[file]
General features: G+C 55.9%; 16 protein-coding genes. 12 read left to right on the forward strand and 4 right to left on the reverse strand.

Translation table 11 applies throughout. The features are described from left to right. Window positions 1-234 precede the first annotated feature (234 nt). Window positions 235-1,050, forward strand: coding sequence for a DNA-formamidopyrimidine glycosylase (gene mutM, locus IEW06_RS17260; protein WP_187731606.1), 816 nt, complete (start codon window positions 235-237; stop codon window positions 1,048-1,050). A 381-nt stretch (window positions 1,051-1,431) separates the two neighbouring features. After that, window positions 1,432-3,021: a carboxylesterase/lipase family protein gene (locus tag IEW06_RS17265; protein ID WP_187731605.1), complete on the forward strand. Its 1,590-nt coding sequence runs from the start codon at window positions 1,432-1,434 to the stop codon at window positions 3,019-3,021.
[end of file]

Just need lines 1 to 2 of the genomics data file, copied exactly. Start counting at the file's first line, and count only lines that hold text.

General features: G+C 55.9%; 16 protein-coding genes. 12 read left to right on the forward strand and 4 right to left on the reverse strand.

Translation table 11 applies throughout. The features are described from left to right. Window positions 1-234 precede the first annotated feature (234 nt). Window positions 235-1,050, forward strand: coding sequence for a DNA-formamidopyrimidine glycosylase (gene mutM, locus IEW06_RS17260; protein WP_187731606.1), 816 nt, complete (start codon window positions 235-237; stop codon window positions 1,048-1,050). A 381-nt stretch (window positions 1,051-1,431) separates the two neighbouring features. After that, window positions 1,432-3,021: a carboxylesterase/lipase family protein gene (locus tag IEW06_RS17265; protein ID WP_187731605.1), complete on the forward strand. Its 1,590-nt coding sequence runs from the start codon at window positions 1,432-1,434 to the stop codon at window positions 3,019-3,021.